Synerpro, Calcium Magnesium, Cal Mag, CA & HSN-W,  use Vitamin D-3 (cholecalciferol), which is the same form that your body makes from sunshine.

What to do?
If your bones are tender or if you have a low blood level of Vitamin D the solution may be as simple as increasing your sun exposure (see the Weekly Wellness Report, "Is the Sun our Enemy?"). Spend 20 minutes daily in the sunshine with 40% of your skin surface exposed. Morning and evening sunshine is best; afternoon sun is acceptable. Never allow yourself to sunburn.

When supplementing with Vitamin D always choose D-3. It is also good to remember that this is a "fat soluble" vitamin. That means that you can store the nutrient for many days.

It is good to get a blood test for appropriate blood levels of Vitamin D twice a year and a DEXA scan of your bones at least every two years to help you structure a supplement program.

Eventually, health comes down to healthy habits practiced every day. Every day we should nourish our body and nurture our spirit for sustained health.

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Take Control of Your Health


  • Spend time in the sun daily
    • 20 minutes in the morning or evening sun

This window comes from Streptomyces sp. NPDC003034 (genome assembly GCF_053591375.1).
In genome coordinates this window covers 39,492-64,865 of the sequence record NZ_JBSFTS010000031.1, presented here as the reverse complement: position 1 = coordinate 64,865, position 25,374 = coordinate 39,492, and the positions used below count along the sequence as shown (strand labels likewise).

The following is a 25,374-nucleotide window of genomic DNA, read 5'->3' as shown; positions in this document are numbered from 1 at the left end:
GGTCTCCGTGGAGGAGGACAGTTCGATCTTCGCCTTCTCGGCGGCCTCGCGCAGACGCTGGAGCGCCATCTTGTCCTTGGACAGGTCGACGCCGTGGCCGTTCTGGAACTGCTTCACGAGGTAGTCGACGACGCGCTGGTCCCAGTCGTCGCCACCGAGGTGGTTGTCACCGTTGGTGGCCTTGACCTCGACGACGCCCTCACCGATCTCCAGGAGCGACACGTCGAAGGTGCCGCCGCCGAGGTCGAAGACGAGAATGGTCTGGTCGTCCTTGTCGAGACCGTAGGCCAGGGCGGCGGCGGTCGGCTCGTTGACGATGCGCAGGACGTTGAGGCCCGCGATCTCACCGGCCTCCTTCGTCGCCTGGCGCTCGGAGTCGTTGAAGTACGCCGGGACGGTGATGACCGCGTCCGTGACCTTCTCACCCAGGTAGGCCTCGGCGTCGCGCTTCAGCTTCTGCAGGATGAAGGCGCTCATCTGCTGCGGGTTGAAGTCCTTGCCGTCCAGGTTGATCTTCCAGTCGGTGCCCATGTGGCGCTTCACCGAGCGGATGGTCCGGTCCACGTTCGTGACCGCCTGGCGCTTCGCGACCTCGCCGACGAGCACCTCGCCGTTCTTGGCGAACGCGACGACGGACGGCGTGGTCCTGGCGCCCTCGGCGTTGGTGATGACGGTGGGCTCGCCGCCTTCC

• 10 minutes morning and evening work also
    • Expose 40% of your skin surface to sunshine
    • Never allow yourself to sunburn!
  • Eat foods high in Vitamin D
    • Cod liver oil
    • Fortified milk
    • Salmon, mackerel and sardines
    • Egg yolks
    • Beef liver
  • Take Vitamin D supplements
    • Make sure to select D-3
  • Take Vitamin D supplements with food – especially foods high in Vitamin D


More On Vitamin D


Thousands of studies over the past decade show that higher doses of vitamin D are protective for heart health, brain health, breast health, prostate health, muscle health, nerve health, eye health, immune health, colon health, mood heatlh, skin health and especially fetal health.


Indeed, low levels of vitamin D actually increase the risk of dying from all the above causes by 150%, according to findings published by Nutritonal  Research.


"In addition, a large meta-analysis involving 13,331 men and women published in 2010 know as the Third National Health and Nutritional Examination Survey (NHANES III) confirm that vitamin D supplementation is associated with decreased mortality."  These results grabbed headlines around the world when they were published.


Official guidelines are way too low


If you want to optimize your vitamin D levels -- and not just for the bone benefits -- supplementing is crucial. but it's nearly impossible to significantly raise your vitamin D levels when supplementing at the FNB's meager 600 IU/day.


Citing just two of the hundreds of recently published studies on vitamin D: Japanese researchers (Urashima, gave 1,200 IU/Day of vitamin D to Japanese 10 year olds in a randomized controlled trial for six months. They found the vitamin D dramatically reduced the incidence of influenza A and asthma attacks compared to the placebo group/


Likewise, a randomized controlled study of adults conducted by Professor Joan Lappe at Creighton University showed dramatic improvements in the health of internal organs when more than double the FNB's new recommendations were administered.